Topic / Other MS News

Extended Tysabri dosage could reduce PML risk without affecting efficacy

An ongoing study into the use of Tysabri in MS patients has revealed that the dosage interval could be doubled from every 4 weeks to every 8.

An ongoing study into natalizumab (Tysabri) dosage in MS patients has revealed that the dosage interval could be doubled from every four weeks to eight weeks, without any negative effect on the efficacy of the treatment. And critically, reducing the overall exposure to the drug potentially reduces the risk of developing PML, even in those patients with a higher-than-average PML risk.

Progressive multifocal leukoencephalopathy (PML) is a rare and untreatable viral infection of the brain which is associated with the use of Tysabri. The risk of PML increases with years of exposure to Tysabri, currently most noticeable in patients receiving the treatment for over two years.

Among patients who test positive for the JC virus, which is the actual causative agent, between 0.5 to 1% will develop PML, and of this group 20% of cases will be fatal. PML is the biggest deterrent to using Tysabri, which is an otherwise highly effective and safe drug in the treatment of relapsing-remitting multiple sclerosis. Of roughly 2000 patients participating in the study, half received Tysabri according to the label recommendation of every 28 days, and the other half were given the drug at intervals ranging from 31 to 61 days. The initial results showed a similar, or better, efficacy of the drug in those on the extended dosing interval with no cases of PML recorded at all, compared to four cases amongst those on the 28-day schedule.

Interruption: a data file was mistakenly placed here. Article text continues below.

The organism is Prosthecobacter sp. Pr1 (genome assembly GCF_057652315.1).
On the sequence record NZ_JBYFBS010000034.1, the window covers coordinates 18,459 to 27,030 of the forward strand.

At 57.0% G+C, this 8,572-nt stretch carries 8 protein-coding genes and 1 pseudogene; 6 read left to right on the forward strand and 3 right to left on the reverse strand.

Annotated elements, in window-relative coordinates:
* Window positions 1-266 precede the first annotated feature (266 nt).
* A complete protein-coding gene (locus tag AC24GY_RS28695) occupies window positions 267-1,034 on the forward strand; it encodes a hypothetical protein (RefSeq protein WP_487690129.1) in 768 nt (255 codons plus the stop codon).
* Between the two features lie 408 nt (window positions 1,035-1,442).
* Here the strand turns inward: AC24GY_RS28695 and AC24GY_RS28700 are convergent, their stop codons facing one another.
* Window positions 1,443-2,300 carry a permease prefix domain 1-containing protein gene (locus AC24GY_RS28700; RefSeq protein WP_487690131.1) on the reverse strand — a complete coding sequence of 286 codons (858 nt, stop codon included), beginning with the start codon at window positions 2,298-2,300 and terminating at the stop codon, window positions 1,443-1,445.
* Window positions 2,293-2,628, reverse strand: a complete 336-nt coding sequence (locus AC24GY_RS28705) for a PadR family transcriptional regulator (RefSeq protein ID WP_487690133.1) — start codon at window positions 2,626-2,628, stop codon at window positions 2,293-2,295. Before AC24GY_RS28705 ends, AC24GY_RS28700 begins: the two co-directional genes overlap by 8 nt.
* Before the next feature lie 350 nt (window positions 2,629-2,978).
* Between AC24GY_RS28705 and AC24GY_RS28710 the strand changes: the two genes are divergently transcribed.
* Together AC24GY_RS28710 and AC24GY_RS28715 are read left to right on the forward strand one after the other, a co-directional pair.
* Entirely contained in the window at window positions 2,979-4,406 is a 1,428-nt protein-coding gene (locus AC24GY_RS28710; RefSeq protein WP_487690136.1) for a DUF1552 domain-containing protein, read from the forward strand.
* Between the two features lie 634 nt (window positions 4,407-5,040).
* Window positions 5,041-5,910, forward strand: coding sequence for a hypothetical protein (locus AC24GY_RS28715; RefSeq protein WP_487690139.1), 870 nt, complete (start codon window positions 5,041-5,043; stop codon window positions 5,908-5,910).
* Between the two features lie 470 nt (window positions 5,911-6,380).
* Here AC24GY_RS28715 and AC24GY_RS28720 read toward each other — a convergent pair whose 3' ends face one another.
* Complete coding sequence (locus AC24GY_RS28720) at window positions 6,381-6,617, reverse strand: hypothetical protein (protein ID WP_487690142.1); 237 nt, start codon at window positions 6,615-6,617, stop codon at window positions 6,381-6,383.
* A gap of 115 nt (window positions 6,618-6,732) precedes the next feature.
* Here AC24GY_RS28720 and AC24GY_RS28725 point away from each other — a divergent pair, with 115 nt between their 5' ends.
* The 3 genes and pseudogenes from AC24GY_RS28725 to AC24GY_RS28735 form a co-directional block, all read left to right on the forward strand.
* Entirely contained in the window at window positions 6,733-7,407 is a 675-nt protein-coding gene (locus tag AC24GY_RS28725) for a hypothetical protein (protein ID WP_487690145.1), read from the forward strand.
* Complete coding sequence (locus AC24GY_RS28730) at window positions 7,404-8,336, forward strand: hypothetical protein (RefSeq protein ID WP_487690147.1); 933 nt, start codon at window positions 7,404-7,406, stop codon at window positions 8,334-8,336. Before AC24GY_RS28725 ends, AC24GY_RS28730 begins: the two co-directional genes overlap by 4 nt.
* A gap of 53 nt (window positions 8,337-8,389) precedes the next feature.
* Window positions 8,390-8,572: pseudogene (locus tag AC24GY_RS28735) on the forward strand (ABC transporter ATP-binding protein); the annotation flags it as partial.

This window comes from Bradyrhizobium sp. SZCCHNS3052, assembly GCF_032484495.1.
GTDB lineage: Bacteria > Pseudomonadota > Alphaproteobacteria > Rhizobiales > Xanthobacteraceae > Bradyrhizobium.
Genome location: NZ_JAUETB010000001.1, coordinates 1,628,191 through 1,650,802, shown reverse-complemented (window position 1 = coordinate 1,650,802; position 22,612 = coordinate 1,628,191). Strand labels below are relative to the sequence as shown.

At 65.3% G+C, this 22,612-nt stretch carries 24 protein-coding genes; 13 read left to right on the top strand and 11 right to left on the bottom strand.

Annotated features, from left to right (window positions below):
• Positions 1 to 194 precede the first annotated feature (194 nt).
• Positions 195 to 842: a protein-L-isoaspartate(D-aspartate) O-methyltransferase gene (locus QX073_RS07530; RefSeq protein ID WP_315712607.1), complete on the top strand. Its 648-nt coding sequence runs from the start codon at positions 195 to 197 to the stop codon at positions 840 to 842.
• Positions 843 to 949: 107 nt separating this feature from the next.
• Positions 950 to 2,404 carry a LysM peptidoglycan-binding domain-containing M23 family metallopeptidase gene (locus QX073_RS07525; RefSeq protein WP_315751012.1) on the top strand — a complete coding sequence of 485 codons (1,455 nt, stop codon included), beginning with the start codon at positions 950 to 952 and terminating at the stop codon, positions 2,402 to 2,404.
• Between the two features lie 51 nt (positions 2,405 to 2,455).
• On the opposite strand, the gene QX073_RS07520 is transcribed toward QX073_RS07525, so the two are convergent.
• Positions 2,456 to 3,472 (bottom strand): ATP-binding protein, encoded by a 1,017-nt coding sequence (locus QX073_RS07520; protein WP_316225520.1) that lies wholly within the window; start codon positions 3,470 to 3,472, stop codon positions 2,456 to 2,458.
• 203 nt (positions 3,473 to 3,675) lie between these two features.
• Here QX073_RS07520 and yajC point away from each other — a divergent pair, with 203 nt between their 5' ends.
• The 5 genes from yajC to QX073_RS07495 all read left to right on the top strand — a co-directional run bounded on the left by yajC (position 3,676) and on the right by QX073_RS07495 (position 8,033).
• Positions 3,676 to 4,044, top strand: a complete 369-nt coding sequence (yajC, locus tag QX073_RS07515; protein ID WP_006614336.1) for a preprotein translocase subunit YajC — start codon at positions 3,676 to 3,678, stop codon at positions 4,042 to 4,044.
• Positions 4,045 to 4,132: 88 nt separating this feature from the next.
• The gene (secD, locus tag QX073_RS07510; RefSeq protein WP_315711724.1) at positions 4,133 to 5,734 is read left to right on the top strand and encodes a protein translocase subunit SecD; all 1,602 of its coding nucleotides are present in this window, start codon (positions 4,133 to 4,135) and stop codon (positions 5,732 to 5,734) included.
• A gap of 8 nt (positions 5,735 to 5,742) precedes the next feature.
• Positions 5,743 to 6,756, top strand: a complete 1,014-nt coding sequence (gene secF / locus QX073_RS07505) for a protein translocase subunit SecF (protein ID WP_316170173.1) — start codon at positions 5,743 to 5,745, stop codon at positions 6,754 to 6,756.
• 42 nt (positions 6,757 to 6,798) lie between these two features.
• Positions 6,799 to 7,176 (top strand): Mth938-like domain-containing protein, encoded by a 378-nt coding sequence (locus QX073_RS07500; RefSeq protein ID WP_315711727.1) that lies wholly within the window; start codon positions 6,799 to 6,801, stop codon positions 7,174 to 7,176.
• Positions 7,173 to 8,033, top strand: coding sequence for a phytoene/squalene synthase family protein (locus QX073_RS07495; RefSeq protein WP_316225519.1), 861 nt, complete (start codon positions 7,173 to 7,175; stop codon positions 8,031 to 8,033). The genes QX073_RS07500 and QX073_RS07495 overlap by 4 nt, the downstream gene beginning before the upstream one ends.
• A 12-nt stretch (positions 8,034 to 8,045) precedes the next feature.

Lana Zhovtis-Ryerson, MD, of NYU Langone Medical Center in New York City, who presented these findings at ECTRIMS in Barcelona last week, highlighted however that the data is currently insufficient to fully support the findings on PML risk at this stage, and that it could take 18 months (in order to accrue the correct number of patient-years of exposure in both groups) before the differences can be definitely defined. But this is potentially great news for people currently taking Tysabri, and may make Tysabri a much safer treatment option for people with very active MS.

Natalizumab tysabri